Zimbabwe has blocked Facebook, Twitter and WhatsApp messaging apps amid a crackdown on days of violent protests.
A coalition of local human rights groups says at least 12 people have been killed and many more beaten and tortured by security forces this week.
The Zimbabwe Human Rights NGO Forum accused the authorities of cutting off the internet “to mask the massive human rights violations”.
The protests were sparked on Monday by a sharp rise in the price of fuel.
- Africa Live: More on this story and others from the continent
- Despair, anger and anxiety in Zimbabwe’s fuel queue
The government has blamed the opposition and political rights groups for the protests, which has seen riot police clashing with protesters in the capital, Harare, and the southern city of Bulawayo after they lit fires and blocked roads using rocks.
There has been looting and some businesses and schools in the two cities have been forced to close. Soldiers are guarding petrol stations, where there are still long queues of motorists looking for petrol.
The UN has called on the government to halt the “excessive use of force” by security forces including firing live ammunition, and allegations of night-time door-to-door searches and beatings.
“Doctors’ associations say more than 60 people were treated in hospital for gunshot wounds, this is not way to react to the expression of economic grievances by the population,” Reuters news agency quotes UN human rights spokesperson Ravina Shamdasani as saying.
The Zimbabwe Human Rights NGO Forum said it had recorded at least 844 human rights violations in all.
On Thursday, prominent activist Evan Mawarire, who called for a stay-at-home protest on social media, was charged with subverting the government, a crime which carries up to 20 years in jail. He gained fame as a figurehead of the #ThisFlag protests against the former president, Robert Mugabe, in 2016.
Why has the fuel price increased?
President Emmerson Mnangagwa said the rise was aimed at tackling shortages caused by an increase in fuel use and “rampant” illegal trading.
But many Zimbabweans – worn down by years of economic hardship – suddenly found they could not even afford the bus fare to work.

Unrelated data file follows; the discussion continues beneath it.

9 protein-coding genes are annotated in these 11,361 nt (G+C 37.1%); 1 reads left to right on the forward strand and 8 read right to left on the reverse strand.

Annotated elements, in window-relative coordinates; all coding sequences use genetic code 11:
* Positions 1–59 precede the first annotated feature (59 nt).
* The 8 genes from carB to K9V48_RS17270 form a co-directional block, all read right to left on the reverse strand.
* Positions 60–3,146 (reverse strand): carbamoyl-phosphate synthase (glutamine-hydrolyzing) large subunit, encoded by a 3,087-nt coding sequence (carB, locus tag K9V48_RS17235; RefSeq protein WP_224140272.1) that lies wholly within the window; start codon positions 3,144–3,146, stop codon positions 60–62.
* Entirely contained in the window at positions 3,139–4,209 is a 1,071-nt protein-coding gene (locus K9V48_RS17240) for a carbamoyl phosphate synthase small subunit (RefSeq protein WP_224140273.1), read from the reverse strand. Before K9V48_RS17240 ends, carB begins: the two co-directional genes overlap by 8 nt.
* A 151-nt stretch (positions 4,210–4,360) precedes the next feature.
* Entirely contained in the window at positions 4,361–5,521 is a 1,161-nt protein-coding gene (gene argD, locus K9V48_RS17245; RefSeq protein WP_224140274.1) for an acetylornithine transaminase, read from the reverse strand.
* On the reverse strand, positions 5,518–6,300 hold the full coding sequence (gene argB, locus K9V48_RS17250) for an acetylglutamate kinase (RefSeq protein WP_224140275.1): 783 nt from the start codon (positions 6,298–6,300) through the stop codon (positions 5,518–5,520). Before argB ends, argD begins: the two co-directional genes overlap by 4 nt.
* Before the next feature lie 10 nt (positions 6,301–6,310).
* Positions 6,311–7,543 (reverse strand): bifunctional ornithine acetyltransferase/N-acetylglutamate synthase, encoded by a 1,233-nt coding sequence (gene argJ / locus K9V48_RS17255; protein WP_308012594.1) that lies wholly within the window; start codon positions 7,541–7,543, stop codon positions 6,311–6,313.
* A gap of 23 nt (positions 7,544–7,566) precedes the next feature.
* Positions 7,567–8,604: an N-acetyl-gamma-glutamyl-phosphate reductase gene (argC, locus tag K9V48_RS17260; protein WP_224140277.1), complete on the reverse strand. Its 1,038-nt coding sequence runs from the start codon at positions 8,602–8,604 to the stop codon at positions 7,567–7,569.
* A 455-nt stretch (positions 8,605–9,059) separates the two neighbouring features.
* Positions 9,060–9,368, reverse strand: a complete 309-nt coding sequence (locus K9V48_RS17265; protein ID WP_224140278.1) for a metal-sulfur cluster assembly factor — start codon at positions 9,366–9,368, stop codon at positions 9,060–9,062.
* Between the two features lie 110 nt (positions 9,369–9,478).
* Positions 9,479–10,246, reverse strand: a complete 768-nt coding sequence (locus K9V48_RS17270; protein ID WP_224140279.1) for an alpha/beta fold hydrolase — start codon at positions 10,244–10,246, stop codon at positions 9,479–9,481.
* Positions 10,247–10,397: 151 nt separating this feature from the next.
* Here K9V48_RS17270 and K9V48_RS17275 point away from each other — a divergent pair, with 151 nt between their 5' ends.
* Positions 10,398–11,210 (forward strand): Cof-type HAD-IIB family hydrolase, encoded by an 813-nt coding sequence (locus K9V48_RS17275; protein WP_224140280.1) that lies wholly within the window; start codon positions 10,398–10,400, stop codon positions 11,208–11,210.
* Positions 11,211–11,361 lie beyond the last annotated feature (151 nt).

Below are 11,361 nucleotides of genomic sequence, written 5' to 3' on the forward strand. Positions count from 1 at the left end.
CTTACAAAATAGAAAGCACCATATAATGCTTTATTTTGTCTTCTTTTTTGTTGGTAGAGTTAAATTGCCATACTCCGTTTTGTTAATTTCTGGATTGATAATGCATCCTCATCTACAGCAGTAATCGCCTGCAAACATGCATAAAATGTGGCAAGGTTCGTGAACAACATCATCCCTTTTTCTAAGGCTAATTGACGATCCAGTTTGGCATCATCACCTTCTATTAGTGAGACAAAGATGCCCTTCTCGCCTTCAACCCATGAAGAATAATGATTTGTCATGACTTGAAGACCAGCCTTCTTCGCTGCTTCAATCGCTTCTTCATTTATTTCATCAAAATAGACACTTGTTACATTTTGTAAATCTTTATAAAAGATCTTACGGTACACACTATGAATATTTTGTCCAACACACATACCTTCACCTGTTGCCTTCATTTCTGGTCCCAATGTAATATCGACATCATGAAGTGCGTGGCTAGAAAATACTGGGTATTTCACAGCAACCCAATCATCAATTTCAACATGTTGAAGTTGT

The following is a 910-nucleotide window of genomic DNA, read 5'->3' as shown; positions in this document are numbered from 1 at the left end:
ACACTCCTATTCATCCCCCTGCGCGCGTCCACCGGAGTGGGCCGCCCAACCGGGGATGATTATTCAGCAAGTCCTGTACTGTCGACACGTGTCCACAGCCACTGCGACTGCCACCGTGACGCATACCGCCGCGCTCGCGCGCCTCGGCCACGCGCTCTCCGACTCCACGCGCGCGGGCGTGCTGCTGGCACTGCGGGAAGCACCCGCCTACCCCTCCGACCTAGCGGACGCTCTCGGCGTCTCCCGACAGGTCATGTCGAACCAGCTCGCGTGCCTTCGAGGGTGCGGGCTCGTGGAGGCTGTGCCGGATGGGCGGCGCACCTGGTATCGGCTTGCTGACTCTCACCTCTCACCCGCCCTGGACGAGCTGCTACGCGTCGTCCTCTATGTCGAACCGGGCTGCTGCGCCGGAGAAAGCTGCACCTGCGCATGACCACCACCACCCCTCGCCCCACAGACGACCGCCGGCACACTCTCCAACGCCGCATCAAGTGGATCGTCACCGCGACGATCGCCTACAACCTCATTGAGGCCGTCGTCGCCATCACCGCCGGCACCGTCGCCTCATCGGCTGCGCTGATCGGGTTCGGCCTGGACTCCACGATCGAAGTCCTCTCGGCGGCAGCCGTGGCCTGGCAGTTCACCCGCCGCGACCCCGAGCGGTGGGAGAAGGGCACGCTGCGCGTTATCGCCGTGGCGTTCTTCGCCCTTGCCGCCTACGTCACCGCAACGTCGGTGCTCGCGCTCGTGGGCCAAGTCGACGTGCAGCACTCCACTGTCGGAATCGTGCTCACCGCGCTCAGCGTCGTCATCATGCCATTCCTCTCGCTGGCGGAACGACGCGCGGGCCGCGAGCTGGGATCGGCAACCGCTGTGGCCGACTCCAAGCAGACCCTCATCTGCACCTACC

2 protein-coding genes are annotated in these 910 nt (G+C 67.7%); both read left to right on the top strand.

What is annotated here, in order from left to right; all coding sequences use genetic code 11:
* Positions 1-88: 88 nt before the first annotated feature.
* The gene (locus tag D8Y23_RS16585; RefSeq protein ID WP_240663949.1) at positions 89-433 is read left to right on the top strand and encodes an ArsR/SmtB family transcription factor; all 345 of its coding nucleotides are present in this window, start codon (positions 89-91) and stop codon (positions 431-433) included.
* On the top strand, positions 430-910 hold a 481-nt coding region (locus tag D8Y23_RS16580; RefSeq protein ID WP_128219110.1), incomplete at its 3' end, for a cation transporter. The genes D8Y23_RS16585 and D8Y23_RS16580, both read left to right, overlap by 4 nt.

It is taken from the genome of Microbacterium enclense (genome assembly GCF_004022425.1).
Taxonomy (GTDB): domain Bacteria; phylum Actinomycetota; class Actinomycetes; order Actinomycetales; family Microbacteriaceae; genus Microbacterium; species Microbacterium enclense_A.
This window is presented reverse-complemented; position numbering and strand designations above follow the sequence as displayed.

They feel that the president, who is on a tour of Russia and Asian countries this week, is failing to live up to his promises following his election last year in disputed polls.
He is struggling to revive the economy, which is experiencing high inflation while wages have stagnated.
The southern African nation faces a severe shortage of US dollar cash and confidence in its bond notes, currency that can only be traded in Zimbabwe, is low.
The bond notes, or “bollars”, are supposed to be worth the same as the dollar but have lost value because of a lack of foreign currency backing the note, and are now worth much less than a dollar.
The fuel hike means petrol prices rose from $1.24 (£0.97) a litre to $3.31 , with diesel up from $1.36 a litre to $3.11.
The new prices mean Zimbabwe now has the most expensive fuel in the world, according to GlobalPetrolPrices.com
How can the government turn off the internet?
By Chris Fox, technology reporter
Whether you get online using the phone line at home or access the internet over a mobile phone network, the websites you visit pass through your internet service provider (ISP) before they get to you.
It is therefore easy for the government to order ISPs to shut off access to specific services and websites or the entire internet.
Econet says this is what has happened in Zimbabwe: it was ordered to block access for its subscribers.
It is not the first time ISPs have been ordered to block services. In 2016, a judge in Brazil ordered ISPs to block access to WhatsApp, after its owner Facebook failed to hand over information requested in a criminal investigation.
In the UK, ISPs are regularly ordered to block access to websites offering films and music for download illegally.
- Reality Check: Taxing ‘gossip’ on the internet
- How African governments block social media
Is there a total internet shutdown?
The authorities did cut off internet access across the country earlier in the week and again on Friday morning – though by the afternoon there were reports of an intermittent restoration.
However access to all social media and WhatsApp apps has remained blocked throughout the week.
If there is a partial internet connection, some users can bypass the social media blockade by using Virtual Private Networks (VPN), which can hide a user’s location.
The BBC’s southern Africa reporter Andrew Harding says the internet blackout has added to a sense of deepening crisis for a country which had hoped its worst years were over.
Repression was a hallmark of the governing Zanu-PF under long-time leader Robert Mugabe, who was ousted in November 2017 in a military takeover. It does not seem like much has changed since he was pushed out, our reporter says.